"We are living in a post-Christian society now, where I think the church thrives best. Christendom is a very mixed blessing, where you impose religion on people. So all this stuff about attacking Christians in the media and Christian Unions, I think that's good. We'll all have to stand up and be counted rather than waffling along. Bring back the lions."Overall, the article was surprisingly positive stating that: "none of the services I attended gives any indication that this is a religion in decline. There is a vibrancy, a sense of solidarity against the rest of the world. Indeed, sometimes it seems that these modern-day church-goers revel in their outsiderness."
Perhaps, in the words of Ms Allan "it is the strident singing, the way the Pastor, Peter Grainger, stands in his pulpit swaying as a four voice choir acts as a backing group, that makes Charlotte Chapel the most successful church in Edinburgh. It's the welcome you get as you sit in a pew and the student nurse next to you turns and introduces her friends. Or perhaps it is the sermons: long, challenging affairs lasting almost an hour."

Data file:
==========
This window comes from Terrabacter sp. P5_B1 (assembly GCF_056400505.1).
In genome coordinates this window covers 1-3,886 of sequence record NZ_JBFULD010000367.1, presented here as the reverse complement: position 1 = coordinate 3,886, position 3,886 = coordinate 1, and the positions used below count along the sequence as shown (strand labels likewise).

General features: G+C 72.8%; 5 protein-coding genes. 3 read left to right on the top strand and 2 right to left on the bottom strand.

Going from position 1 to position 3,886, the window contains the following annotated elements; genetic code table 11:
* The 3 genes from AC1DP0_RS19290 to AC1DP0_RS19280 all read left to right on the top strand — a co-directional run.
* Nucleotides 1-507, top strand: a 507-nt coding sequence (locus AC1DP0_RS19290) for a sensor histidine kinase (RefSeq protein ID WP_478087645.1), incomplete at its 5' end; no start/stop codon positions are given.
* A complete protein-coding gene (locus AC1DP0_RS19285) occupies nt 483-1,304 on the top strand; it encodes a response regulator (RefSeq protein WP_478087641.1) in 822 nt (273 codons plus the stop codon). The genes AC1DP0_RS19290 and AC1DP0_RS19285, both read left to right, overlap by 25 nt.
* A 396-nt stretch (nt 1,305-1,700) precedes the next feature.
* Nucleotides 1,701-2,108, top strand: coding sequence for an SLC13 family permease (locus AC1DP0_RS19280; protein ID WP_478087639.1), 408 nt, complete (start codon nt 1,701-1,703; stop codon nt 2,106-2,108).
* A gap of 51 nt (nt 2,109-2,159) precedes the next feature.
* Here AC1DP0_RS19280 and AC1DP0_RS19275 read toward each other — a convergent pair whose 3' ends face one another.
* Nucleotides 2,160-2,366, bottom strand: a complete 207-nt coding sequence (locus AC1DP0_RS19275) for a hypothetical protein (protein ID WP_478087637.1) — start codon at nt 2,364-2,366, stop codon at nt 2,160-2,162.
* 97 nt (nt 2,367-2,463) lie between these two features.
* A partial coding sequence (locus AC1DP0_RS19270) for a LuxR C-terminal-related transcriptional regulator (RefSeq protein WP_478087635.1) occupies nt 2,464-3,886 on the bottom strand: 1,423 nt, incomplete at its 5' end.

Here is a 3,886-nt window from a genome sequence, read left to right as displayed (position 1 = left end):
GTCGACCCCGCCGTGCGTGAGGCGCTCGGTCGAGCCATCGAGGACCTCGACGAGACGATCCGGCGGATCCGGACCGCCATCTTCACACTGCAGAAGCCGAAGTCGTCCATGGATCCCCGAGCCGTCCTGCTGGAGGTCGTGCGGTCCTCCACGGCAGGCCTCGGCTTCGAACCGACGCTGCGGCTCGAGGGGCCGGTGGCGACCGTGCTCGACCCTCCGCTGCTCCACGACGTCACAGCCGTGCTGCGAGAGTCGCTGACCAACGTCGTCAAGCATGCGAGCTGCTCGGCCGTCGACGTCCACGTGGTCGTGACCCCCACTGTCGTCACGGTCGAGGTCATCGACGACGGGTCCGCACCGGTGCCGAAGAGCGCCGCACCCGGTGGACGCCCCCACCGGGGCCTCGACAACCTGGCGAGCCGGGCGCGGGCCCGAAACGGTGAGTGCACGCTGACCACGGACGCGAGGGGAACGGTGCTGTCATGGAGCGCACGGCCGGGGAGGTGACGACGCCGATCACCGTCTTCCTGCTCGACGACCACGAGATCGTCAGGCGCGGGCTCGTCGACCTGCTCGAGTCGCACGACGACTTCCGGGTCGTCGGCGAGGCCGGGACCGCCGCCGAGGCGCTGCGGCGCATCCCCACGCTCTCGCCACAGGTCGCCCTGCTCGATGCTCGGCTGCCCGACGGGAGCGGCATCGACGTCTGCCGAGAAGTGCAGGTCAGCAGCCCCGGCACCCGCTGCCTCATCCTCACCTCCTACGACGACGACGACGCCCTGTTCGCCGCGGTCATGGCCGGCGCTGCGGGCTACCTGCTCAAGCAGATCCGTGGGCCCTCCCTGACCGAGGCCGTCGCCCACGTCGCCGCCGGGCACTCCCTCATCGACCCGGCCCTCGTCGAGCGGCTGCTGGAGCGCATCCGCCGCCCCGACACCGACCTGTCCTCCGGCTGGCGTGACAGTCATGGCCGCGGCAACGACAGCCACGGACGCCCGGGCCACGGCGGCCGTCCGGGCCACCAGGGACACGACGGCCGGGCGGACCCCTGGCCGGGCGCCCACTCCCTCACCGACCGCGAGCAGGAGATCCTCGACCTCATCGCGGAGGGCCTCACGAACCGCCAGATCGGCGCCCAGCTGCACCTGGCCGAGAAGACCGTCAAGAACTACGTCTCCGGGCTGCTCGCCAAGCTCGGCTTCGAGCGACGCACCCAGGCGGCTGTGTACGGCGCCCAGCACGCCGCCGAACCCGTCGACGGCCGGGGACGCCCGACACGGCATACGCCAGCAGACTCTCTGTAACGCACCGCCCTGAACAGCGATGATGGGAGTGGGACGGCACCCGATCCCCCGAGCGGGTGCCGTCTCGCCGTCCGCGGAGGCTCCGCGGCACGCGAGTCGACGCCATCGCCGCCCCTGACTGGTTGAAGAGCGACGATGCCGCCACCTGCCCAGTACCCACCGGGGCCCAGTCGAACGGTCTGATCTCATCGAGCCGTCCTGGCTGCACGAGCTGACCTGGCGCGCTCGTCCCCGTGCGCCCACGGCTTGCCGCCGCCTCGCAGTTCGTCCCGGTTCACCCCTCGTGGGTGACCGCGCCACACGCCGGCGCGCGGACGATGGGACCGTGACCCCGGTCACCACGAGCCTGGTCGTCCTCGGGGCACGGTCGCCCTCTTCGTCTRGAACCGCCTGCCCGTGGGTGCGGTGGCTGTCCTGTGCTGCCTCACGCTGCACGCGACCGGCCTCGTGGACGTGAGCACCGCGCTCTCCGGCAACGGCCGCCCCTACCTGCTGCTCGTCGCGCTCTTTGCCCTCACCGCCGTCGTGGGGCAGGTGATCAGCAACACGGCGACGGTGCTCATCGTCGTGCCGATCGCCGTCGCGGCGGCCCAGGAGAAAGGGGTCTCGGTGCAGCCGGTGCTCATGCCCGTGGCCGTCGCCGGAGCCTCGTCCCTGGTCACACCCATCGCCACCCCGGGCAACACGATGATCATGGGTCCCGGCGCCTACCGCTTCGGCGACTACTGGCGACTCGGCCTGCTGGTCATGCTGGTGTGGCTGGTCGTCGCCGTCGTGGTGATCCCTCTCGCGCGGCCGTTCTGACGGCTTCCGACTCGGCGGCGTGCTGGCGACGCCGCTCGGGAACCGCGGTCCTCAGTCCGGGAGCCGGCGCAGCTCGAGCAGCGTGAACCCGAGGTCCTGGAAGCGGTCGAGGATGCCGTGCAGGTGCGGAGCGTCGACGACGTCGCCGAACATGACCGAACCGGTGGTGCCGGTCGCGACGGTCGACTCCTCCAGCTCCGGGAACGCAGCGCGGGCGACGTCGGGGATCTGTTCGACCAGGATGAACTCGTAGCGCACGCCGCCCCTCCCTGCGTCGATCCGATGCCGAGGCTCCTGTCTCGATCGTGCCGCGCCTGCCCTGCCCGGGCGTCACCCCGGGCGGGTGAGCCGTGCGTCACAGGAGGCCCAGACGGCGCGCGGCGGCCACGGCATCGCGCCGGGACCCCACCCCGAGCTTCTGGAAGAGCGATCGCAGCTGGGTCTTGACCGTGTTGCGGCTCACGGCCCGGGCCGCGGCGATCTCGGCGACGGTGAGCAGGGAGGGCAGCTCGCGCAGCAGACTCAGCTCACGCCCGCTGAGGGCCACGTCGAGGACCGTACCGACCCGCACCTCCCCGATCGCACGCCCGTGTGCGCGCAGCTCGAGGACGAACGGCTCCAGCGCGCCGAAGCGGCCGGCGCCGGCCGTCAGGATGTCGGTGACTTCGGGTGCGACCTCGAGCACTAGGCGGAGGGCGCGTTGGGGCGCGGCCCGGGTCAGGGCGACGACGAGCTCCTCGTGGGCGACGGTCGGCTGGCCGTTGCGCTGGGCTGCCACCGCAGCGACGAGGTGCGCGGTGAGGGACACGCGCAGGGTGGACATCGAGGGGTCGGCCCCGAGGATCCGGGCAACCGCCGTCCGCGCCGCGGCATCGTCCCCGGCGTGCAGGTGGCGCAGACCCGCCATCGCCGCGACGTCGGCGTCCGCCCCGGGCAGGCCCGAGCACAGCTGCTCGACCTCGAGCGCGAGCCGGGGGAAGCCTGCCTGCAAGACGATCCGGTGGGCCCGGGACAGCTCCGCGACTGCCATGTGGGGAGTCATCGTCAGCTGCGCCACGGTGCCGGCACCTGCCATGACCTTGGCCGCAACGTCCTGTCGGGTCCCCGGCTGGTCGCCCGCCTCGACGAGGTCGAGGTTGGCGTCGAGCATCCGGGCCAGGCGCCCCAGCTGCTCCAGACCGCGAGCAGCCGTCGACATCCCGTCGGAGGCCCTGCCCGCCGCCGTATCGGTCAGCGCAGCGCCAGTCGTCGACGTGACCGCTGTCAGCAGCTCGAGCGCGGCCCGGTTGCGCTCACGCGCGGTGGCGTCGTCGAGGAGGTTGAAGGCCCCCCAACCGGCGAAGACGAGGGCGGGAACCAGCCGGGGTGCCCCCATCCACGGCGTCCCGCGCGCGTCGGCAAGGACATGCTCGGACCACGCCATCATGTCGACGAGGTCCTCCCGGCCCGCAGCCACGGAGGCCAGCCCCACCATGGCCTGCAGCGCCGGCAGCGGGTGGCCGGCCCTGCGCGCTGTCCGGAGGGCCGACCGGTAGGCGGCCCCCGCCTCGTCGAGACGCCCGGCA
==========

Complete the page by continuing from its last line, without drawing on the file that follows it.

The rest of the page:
However, this near perfect report did have one blemish. Allan admits to finding somethings difficult, in particular those three out of the five churches who "have not embraced the idea of women as church leaders or preachers, relegating them, instead, to other roles...This in itself feels significantly out of touch with the times." And yet, should we view this in such negativity? I'm inclined not to think so. Perhaps to add to Ms Allan's list, the reason why those three out of five churches are "bucking the contemporary trend" is because they are taking seriously God's Word to live conspicuously in our world and to embrace what it truly means to be men and women, made in God's image who live and work as He intended.
Neverthless, this should make us reflect on two things. (1) The issue of biblical manhood and womanhood is not only a church issue, but an evangelistic one. In other words, the complementarian position is for many secular women what apologists call a "defeater" - that is, any belief that hinders someone from considering the central beliefs of Christianity. Thus, we must be well versed on why we believe what we believe on this matter.
(2) Nonetheless, it is vital that we don't simply abandon the biblical teaching of womanhood for the sake of gaining a perfect 10/10 or to "seemingly" make our evangelism easier. The history of many liberal churches shows that when we start to pick and choose between passages that are acceptable to modern ears, very soon our confidence in the Word of God is diminished and the Gospel is lost.